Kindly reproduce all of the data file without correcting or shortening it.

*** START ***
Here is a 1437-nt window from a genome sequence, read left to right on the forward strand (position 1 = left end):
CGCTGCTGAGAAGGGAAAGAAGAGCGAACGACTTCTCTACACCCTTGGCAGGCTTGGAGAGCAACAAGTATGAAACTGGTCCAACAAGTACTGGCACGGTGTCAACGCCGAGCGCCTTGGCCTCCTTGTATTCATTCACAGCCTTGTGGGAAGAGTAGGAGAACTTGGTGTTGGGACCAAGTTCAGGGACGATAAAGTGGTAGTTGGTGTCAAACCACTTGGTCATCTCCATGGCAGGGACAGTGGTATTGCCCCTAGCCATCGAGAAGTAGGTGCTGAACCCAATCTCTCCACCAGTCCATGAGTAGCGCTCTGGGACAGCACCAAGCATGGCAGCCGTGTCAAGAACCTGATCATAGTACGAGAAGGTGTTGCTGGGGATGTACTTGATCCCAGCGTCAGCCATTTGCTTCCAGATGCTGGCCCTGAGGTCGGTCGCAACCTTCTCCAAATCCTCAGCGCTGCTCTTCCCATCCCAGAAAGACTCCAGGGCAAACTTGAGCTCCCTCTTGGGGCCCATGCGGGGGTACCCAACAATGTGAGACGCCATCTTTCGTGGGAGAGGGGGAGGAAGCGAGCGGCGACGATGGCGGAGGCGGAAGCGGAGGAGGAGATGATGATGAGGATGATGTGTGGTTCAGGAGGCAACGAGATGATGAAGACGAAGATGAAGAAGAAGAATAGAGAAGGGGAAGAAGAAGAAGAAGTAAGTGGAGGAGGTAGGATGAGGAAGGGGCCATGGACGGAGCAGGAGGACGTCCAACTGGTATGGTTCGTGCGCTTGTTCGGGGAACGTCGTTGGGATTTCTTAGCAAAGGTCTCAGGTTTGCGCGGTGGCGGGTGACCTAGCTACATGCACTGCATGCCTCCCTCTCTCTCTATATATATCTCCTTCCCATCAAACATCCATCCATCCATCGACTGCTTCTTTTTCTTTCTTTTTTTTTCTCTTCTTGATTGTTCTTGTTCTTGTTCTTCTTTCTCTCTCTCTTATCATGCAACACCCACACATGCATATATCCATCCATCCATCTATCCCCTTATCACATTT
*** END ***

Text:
Here is a 1437-nt window from a genome sequence, read left to right on the forward strand (position 1 = left end):
CGCTGCTGAGAAGGGAAAGAAGAGCGAACGACTTCTCTACACCCTTGGCAGGCTTGGAGAGCAACAAGTATGAAACTGGTCCAACAAGTACTGGCACGGTGTCAACGCCGAGCGCCTTGGCCTCCTTGTATTCATTCACAGCCTTGTGGGAAGAGTAGGAGAACTTGGTGTTGGGACCAAGTTCAGGGACGATAAAGTGGTAGTTGGTGTCAAACCACTTGGTCATCTCCATGGCAGGGACAGTGGTATTGCCCCTAGCCATCGAGAAGTAGGTGCTGAACCCAATCTCTCCACCAGTCCATGAGTAGCGCTCTGGGACAGCACCAAGCATGGCAGCCGTGTCAAGAACCTGATCATAGTACGAGAAGGTGTTGCTGGGGATGTACTTGATCCCAGCGTCAGCCATTTGCTTCCAGATGCTGGCCCTGAGGTCGGTCGCAACCTTCTCCAAATCCTCAGCGCTGCTCTTCCCATCCCAGAAAGACTCCAGGGCAAACTTGAGCTCCCTCTTGGGGCCCATGCGGGGGTACCCAACAATGTGAGACGCCATCTTTCGTGGGAGAGGGGGAGGAAGCGAGCGGCGACGATGGCGGAGGCGGAAGCGGAGGAGGAGATGATGATGAGGATGATGTGTGGTTCAGGAGGCAACGAGATGATGAAGACGAAGATGAAGAAGAAGAATAGAGAAGGGGAAGAAGAAGAAGAAGTAAGTGGAGGAGGTAGGATGAGGAAGGGGCCATGGACGGAGCAGGAGGACGTCCAACTGGTATGGTTCGTGCGCTTGTTCGGGGAACGTCGTTGGGATTTCTTAGCAAAGGTCTCAGGTTTGCGCGGTGGCGGGTGACCTAGCTACATGCACTGCATGCCTCCCTCTCTCTCTATATATATCTCCTTCCCATCAAACATCCATCCATCCATCGACTGCTTCTTTTTCTTTCTTTTTTTTTCTCTTCTTGATTGTTCTTGTTCTTGTTCTTCTTTCTCTCTCTCTTATCATGCAACACCCACACATGCATATATCCATCCATCCATCTATCCCCTTATCACATTT